Beyond that, the milkshake speech is a way of emphasizing Daniel’s delight, not just in making a fortune in the oil business, but in doing so by paying little, or in this case no, money to those whose land he exploits. Stealing someone’s milkshake is a petty form of theft, so Daniel is able to trivialize the removal of oil that Eli has been counting on as his last chance for financial and spiritual salvation. The taunting also allows Daniel to revenge himself for the parallel earlier scene in the church where Eli had forced him repeatedly to confess how he had betrayed his own son. In this final portion of the film, Daniel no longer has any need to put on a friendly face, to pretend to have empathy with others.

Daniel mentions drinking water as well. He’s eating a cold, leftover piece of meat during much of this, and Eli is drinking whiskey. Eating and drinking are common motifs in the film, with elaborate discussions of how the rocky land of the Sundays’ ranch produces no grain but only supports goats. Upon Daniel’s arrival there, the family can offer him no bread but only milk and potatoes.

Thus I don’t think the milkshake line is out of place. That portion of the scene is, however, as Kirschling says, “weird, vaguely hilarious, and unsettling.”

By the way, according to a story in USA Today, director Paul Thomas Anderson derived the dialogue from “a transcript he found of the 1924 congressional hearings over the Teapot Dome scandal.” Sen. Albert Fall described oil drainage thus: “Sir, if you have a milkshake and I have a milkshake and my straw reaches across the room, I’ll end up drinking your milkshake.” He was convicted of taking bribes for oil rights on public lands.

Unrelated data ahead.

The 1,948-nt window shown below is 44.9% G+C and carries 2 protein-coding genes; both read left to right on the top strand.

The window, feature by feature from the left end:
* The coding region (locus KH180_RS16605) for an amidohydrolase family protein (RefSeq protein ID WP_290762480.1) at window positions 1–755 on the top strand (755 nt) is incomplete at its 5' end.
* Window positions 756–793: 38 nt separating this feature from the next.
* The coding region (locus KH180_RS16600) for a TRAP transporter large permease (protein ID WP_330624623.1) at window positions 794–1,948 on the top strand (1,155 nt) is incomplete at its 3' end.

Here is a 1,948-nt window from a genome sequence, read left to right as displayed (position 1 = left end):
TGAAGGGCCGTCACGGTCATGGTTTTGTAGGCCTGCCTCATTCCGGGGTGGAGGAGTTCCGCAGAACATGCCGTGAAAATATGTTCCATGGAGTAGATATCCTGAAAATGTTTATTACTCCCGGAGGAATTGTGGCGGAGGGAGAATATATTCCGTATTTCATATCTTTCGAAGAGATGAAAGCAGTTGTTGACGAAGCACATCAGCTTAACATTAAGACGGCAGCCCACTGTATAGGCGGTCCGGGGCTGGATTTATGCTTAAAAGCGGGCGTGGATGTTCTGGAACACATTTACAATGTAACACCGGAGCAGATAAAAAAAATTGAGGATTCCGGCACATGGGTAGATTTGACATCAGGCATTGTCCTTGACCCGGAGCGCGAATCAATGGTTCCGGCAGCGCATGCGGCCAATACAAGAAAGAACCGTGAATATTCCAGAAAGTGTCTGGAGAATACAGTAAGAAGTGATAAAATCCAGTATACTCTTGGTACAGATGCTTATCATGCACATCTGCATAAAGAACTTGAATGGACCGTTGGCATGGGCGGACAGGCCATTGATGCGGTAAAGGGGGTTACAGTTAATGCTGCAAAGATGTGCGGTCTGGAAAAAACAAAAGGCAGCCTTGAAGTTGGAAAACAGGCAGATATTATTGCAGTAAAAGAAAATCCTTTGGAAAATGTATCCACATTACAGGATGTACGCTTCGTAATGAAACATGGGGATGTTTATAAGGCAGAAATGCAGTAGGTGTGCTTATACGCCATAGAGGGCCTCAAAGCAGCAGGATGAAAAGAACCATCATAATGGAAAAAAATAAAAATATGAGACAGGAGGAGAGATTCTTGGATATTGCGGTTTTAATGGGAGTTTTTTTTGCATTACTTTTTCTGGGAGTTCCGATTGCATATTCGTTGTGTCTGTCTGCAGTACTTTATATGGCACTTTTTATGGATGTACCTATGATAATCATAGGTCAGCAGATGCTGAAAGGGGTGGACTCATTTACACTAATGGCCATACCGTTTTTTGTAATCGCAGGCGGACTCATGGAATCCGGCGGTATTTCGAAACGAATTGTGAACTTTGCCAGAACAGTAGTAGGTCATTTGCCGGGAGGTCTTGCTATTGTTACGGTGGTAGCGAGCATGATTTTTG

Blenderized by the Internet?

Kirschling points out that the speech has spread far indeed. There’s a YouTube video, “There Will Be Milkshakes,” by Kevin Koonz (spelled Kunze in the EW and USA Today stories). There’s a website, “I Drink Your Milkshake.com,” which started as just a posting of the line and became a forum for discussing the film. The USA Today article declares the line “Hollywood’s Hottest Catchphrase.” There are various designs of T-shirts available on Cafepress and eBay.

It does seem odd that a line from a film that is an art-house favorite, with under $25 million grossed in the U.S. to date, should spread so widely. But these things happen.

The phenomenon doesn’t stop there, though. On February 8, Variety blogger Kristopher Tapley revealed that he and a friend had received courier-delivered milkshakes with an accompanying promotional flyer for the film. (Presumably Tapley himself is to be credited with the photos above and below. The small print in the lower one reads, “From Your Friends at Paramount Vantage.”)